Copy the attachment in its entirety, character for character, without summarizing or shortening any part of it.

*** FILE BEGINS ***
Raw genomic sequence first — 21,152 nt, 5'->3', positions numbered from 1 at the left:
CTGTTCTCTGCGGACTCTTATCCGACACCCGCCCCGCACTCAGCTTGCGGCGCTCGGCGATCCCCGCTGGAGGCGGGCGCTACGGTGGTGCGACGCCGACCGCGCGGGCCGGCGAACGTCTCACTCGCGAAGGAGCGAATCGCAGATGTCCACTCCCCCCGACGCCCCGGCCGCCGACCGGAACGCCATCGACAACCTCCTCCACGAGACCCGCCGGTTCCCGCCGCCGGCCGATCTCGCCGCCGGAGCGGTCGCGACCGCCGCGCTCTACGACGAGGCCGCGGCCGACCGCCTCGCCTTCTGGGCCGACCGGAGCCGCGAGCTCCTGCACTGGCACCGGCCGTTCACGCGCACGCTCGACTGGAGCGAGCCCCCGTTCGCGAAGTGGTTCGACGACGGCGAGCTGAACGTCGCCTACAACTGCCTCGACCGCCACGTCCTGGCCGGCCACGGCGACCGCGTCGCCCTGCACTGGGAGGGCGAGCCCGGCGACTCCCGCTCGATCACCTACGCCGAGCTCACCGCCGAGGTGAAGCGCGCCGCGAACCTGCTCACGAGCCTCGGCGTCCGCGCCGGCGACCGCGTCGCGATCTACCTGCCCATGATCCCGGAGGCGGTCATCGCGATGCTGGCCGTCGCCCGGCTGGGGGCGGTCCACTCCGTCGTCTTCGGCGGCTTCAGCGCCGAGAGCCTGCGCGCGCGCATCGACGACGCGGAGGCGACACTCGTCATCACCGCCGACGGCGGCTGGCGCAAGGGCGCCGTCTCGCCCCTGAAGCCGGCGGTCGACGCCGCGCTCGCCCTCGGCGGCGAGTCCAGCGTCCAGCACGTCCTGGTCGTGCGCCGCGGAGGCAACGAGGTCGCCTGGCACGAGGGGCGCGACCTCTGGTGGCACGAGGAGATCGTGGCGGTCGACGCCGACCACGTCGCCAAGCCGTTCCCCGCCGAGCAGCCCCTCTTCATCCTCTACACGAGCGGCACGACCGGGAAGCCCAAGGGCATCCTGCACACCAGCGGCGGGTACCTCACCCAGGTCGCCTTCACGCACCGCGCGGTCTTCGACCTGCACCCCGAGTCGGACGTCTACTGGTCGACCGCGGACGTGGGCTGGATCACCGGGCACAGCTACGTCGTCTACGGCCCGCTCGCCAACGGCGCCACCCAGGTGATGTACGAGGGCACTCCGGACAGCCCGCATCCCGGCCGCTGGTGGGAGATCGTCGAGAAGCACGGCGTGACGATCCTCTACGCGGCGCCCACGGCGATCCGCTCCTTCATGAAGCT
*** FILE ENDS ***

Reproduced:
Raw genomic sequence first — 21,152 nt, 5'->3', positions numbered from 1 at the left:
CTGTTCTCTGCGGACTCTTATCCGACACCCGCCCCGCACTCAGCTTGCGGCGCTCGGCGATCCCCGCTGGAGGCGGGCGCTACGGTGGTGCGACGCCGACCGCGCGGGCCGGCGAACGTCTCACTCGCGAAGGAGCGAATCGCAGATGTCCACTCCCCCCGACGCCCCGGCCGCCGACCGGAACGCCATCGACAACCTCCTCCACGAGACCCGCCGGTTCCCGCCGCCGGCCGATCTCGCCGCCGGAGCGGTCGCGACCGCCGCGCTCTACGACGAGGCCGCGGCCGACCGCCTCGCCTTCTGGGCCGACCGGAGCCGCGAGCTCCTGCACTGGCACCGGCCGTTCACGCGCACGCTCGACTGGAGCGAGCCCCCGTTCGCGAAGTGGTTCGACGACGGCGAGCTGAACGTCGCCTACAACTGCCTCGACCGCCACGTCCTGGCCGGCCACGGCGACCGCGTCGCCCTGCACTGGGAGGGCGAGCCCGGCGACTCCCGCTCGATCACCTACGCCGAGCTCACCGCCGAGGTGAAGCGCGCCGCGAACCTGCTCACGAGCCTCGGCGTCCGCGCCGGCGACCGCGTCGCGATCTACCTGCCCATGATCCCGGAGGCGGTCATCGCGATGCTGGCCGTCGCCCGGCTGGGGGCGGTCCACTCCGTCGTCTTCGGCGGCTTCAGCGCCGAGAGCCTGCGCGCGCGCATCGACGACGCGGAGGCGACACTCGTCATCACCGCCGACGGCGGCTGGCGCAAGGGCGCCGTCTCGCCCCTGAAGCCGGCGGTCGACGCCGCGCTCGCCCTCGGCGGCGAGTCCAGCGTCCAGCACGTCCTGGTCGTGCGCCGCGGAGGCAACGAGGTCGCCTGGCACGAGGGGCGCGACCTCTGGTGGCACGAGGAGATCGTGGCGGTCGACGCCGACCACGTCGCCAAGCCGTTCCCCGCCGAGCAGCCCCTCTTCATCCTCTACACGAGCGGCACGACCGGGAAGCCCAAGGGCATCCTGCACACCAGCGGCGGGTACCTCACCCAGGTCGCCTTCACGCACCGCGCGGTCTTCGACCTGCACCCCGAGTCGGACGTCTACTGGTCGACCGCGGACGTGGGCTGGATCACCGGGCACAGCTACGTCGTCTACGGCCCGCTCGCCAACGGCGCCACCCAGGTGATGTACGAGGGCACTCCGGACAGCCCGCATCCCGGCCGCTGGTGGGAGATCGTCGAGAAGCACGGCGTGACGATCCTCTACGCGGCGCCCACGGCGATCCGCTCCTTCATGAAGCT